Monday links: intervention agita

20Aug07

James Surowiecki at NewYorker.com on how the Fed’s move is ill-advised in that it may lead to greater risks down the road.

Becker and Posner on the question: “Should Central Banks Intervene During This Financial Crisis?”

Barry Ritholtz at the Big Picture on just what the Fed is trying to accomplish.

David Gaffen at MarketBeat on the chances for a full-on Fed ease.

Bespoke Investment Group on reactions (sort of) to the Fed’s cut in the Discount Rate.

How might subprime exposure affect the monoline bond insurers? (via naked capitalism)

The “rosy scenario” for the backlog of leveraged buyout financings. (via Deal Journal)

“For hedge funds, illiquidity is their Achilles’ heel,” said one fund investor… (via NYTimes.com)

Did the Fed ignore the issue of highly correlated hedge fund strategies? (via naked capitalism)

E.S. Browning at WSJ.com compares today’s market to that of 1998 and 1987.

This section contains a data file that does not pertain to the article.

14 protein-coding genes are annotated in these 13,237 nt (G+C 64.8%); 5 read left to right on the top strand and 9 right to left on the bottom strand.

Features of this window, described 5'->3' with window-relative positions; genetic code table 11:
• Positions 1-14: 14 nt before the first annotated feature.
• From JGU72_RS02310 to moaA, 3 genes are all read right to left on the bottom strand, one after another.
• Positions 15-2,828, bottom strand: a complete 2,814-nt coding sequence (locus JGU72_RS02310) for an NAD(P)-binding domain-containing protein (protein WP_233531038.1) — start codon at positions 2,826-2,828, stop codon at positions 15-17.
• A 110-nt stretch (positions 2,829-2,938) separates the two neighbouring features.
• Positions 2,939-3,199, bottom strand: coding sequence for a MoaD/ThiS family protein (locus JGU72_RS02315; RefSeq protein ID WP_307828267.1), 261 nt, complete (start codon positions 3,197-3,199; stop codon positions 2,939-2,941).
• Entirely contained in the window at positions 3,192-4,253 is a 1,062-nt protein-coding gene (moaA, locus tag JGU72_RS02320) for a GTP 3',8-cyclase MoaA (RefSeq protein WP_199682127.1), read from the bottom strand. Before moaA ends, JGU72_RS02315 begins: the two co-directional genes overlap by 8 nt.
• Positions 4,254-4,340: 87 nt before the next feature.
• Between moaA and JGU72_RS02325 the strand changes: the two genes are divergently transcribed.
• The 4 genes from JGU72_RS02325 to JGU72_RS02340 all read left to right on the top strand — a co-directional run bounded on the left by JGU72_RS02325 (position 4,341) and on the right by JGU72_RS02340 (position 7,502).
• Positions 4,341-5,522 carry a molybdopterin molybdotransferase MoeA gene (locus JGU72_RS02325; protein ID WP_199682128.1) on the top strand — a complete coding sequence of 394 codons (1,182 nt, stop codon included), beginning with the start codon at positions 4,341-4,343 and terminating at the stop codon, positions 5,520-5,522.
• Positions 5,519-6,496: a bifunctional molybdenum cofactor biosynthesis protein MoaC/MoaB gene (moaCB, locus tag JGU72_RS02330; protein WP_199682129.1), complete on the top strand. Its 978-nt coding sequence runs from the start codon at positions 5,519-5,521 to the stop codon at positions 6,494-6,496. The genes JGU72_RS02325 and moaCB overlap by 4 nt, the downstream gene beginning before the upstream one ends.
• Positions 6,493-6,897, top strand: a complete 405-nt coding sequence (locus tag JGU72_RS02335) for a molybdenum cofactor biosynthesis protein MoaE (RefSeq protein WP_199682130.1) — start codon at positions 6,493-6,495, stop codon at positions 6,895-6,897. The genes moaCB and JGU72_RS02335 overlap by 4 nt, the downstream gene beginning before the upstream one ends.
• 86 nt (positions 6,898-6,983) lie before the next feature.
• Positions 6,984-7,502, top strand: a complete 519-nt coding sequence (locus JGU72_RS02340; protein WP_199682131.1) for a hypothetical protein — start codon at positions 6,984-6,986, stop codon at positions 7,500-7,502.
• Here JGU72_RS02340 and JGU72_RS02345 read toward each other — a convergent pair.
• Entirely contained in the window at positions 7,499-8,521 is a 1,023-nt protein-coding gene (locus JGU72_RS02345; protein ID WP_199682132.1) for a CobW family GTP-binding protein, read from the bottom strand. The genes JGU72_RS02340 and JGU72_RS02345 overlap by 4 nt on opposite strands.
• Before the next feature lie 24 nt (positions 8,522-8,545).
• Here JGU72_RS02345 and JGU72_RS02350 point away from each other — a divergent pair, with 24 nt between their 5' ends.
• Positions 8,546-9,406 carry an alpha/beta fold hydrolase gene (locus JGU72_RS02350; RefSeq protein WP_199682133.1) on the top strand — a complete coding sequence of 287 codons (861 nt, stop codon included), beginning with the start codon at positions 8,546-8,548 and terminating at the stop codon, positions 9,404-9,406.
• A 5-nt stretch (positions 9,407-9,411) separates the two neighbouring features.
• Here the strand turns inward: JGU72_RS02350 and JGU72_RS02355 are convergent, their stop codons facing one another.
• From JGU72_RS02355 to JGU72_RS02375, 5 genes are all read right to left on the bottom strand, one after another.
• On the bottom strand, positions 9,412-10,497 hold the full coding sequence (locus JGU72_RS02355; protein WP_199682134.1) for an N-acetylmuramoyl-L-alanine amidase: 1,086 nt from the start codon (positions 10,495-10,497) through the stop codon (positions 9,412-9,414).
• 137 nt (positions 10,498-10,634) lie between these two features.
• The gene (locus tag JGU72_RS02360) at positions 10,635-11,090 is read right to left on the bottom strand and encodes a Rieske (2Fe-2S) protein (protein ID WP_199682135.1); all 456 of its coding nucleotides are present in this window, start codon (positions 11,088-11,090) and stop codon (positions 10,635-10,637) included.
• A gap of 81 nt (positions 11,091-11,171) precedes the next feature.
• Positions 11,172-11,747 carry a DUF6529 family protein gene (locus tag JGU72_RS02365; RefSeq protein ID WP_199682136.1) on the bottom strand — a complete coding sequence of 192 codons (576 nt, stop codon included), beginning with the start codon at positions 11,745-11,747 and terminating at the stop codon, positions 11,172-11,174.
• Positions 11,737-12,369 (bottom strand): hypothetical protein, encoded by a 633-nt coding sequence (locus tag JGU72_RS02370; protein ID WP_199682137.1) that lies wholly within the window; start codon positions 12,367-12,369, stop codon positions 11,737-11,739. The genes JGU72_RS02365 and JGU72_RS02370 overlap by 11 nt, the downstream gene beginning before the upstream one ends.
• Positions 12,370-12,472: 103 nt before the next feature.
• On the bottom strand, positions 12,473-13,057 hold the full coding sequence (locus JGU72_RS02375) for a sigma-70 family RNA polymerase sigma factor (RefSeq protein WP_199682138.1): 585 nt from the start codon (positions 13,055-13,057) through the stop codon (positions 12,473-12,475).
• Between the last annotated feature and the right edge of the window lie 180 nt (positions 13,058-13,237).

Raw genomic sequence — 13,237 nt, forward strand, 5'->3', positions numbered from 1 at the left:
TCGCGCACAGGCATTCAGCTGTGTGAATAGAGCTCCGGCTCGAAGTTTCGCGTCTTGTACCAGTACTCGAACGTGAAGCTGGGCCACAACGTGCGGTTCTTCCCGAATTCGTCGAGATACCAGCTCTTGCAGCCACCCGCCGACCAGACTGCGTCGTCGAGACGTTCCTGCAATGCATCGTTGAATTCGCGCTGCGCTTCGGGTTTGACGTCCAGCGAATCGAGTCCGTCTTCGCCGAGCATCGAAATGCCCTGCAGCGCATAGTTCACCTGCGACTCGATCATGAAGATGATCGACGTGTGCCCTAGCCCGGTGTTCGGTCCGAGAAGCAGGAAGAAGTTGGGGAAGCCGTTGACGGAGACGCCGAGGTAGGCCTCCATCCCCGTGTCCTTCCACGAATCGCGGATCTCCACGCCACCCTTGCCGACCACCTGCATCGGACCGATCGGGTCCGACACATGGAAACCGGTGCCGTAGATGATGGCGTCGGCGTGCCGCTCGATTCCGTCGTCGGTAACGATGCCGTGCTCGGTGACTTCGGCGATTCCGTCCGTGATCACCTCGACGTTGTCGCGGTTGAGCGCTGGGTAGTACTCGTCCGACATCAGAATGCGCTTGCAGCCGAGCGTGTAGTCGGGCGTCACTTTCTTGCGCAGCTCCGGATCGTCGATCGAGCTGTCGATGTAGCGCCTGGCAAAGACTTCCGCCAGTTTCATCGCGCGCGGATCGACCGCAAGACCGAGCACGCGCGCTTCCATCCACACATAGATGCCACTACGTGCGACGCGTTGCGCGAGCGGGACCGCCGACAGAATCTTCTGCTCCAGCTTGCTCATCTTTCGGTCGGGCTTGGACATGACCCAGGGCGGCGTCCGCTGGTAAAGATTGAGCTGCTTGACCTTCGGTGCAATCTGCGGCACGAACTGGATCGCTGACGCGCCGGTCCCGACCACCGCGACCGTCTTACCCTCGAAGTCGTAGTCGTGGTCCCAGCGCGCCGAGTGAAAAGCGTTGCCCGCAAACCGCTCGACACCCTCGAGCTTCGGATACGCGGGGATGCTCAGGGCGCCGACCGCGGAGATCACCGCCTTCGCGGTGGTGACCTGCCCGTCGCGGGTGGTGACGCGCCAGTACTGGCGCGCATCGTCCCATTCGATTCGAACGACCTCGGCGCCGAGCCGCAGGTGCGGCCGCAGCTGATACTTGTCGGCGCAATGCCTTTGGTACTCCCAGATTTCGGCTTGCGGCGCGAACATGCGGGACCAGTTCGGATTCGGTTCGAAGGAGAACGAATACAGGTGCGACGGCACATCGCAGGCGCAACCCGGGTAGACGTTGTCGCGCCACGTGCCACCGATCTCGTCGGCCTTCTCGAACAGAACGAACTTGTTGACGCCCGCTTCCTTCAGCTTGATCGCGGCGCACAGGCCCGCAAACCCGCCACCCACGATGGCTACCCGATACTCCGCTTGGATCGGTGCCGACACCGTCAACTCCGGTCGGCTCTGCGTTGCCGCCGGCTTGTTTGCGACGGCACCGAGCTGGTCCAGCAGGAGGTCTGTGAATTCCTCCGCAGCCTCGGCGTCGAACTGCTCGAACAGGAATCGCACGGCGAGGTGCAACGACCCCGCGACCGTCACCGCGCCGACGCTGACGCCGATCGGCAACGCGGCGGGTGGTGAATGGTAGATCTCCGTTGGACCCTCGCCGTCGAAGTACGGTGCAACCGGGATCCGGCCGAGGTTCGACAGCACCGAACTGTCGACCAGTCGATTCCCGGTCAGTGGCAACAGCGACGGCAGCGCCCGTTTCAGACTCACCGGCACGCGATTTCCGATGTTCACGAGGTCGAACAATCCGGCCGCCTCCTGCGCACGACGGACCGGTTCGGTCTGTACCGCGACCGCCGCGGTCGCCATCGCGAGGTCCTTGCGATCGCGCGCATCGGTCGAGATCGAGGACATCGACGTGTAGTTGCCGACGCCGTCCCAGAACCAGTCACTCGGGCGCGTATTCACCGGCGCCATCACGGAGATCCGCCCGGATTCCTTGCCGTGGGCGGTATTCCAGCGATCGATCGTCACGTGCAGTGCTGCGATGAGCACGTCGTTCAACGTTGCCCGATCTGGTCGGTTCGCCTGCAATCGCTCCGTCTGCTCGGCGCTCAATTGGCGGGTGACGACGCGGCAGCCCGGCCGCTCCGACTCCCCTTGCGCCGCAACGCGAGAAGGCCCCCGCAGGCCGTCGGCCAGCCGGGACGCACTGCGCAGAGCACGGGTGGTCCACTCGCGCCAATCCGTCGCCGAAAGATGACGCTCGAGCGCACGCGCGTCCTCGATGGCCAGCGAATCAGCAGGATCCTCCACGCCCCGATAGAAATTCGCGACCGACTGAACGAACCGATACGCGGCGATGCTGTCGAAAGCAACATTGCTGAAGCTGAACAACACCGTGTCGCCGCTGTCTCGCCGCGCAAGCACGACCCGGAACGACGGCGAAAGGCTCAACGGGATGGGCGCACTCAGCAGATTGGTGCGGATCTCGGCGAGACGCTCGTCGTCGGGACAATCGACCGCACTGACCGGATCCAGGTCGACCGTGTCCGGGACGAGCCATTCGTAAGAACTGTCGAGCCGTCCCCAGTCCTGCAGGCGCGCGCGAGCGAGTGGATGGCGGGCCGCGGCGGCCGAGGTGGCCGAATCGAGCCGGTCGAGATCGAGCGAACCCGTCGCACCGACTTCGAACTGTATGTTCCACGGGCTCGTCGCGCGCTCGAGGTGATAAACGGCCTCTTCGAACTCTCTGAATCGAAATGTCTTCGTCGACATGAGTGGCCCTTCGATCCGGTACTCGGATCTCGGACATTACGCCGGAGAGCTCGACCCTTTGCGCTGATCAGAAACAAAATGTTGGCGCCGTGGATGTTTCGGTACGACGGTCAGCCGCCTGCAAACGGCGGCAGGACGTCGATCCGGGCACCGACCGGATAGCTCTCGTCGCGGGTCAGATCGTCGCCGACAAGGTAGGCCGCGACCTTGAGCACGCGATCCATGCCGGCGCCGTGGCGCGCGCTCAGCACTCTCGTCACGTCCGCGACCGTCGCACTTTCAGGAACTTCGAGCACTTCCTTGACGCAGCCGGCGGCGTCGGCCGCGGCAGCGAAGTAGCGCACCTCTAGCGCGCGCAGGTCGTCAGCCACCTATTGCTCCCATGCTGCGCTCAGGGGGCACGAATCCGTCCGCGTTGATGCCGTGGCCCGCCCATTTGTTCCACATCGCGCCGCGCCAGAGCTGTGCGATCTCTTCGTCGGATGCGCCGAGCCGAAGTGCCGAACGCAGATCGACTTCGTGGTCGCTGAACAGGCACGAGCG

John P. Hussman at Hussman Funds again with the “whole truth” on the Fed Model.

Ticker Sense on how the market performs after a substantial spike in the VIX.

Crain’s Chicago Business profiles LSV Asset Managment in light of recent successes and quant fund turmoil.

Lina Saigol at FT Alphaville on “mission creep” for the private equity industry.

Bloggers have gotten more bullish in the Ticker Sense Blogger Sentiment Poll.

Lyneka Little at WSJ.com reports that closed-end mutual funds are trading at their highest discounts in two years.

All About Alpha on the downside from managing long/short mutual funds in the bright light of day.

Ann Davis at WSJ.com on the return of “backwardation” to the crude oil market.

Greg Newton at NakedShorts gets way more interesting e-mail than us.

Adam Warner at the Daily Options Report on how we should think of Cramer’s CNBC shtick.

Alea on the relationship between housing and the rise in consumer credit.

Helen Thomas at FT Alphaville with more on Minksy’s ‘new found fame.’

Mebane Faber at World Beta with reviews of a couple of interesting academic finance working papers.

Niall Ferguson at NewYorker.com reviews Greg Behrman’s book “The Most Noble Adventure: The Marshall Plan and the Time When America Helped Save Europe.”

Steven D. Levitt at Freakonomics on paying for water and changing consumer tastes.

Tyler Cowen at Marginal Revolution with a memorable research paper abstract.

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